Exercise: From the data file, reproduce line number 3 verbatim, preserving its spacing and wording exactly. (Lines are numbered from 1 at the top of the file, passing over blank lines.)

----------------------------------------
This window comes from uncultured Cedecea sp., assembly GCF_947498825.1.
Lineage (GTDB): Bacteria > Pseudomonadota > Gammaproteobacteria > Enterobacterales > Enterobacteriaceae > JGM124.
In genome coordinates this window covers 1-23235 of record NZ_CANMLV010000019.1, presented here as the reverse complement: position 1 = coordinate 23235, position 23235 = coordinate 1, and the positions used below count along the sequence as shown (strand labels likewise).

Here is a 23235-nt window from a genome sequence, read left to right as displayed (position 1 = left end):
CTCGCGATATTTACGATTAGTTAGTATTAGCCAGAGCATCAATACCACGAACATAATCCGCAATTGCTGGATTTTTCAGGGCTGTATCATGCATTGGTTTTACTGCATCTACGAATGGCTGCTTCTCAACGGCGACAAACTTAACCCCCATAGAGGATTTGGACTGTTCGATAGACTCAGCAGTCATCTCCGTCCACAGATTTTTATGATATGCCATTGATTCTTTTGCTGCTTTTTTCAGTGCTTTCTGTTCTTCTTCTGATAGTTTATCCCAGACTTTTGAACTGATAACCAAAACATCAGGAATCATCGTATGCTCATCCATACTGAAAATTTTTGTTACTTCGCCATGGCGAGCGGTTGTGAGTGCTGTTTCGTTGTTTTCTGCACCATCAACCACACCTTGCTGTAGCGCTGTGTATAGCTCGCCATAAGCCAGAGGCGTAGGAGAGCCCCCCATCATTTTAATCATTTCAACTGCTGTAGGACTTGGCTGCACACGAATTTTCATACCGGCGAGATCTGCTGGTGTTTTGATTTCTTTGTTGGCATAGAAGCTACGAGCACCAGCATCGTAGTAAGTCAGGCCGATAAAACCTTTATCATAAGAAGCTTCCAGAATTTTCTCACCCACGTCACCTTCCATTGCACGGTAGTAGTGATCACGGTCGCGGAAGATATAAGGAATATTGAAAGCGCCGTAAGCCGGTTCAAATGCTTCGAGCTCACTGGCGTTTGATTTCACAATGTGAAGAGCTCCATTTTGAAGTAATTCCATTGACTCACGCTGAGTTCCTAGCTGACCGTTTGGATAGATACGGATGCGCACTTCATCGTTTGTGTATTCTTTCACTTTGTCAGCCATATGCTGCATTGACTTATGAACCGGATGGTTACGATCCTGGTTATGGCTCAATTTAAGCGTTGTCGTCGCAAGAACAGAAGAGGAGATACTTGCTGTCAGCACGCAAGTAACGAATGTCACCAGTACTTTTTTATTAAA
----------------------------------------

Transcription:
In genome coordinates this window covers 1-23235 of record NZ_CANMLV010000019.1, presented here as the reverse complement: position 1 = coordinate 23235, position 23235 = coordinate 1, and the positions used below count along the sequence as shown (strand labels likewise).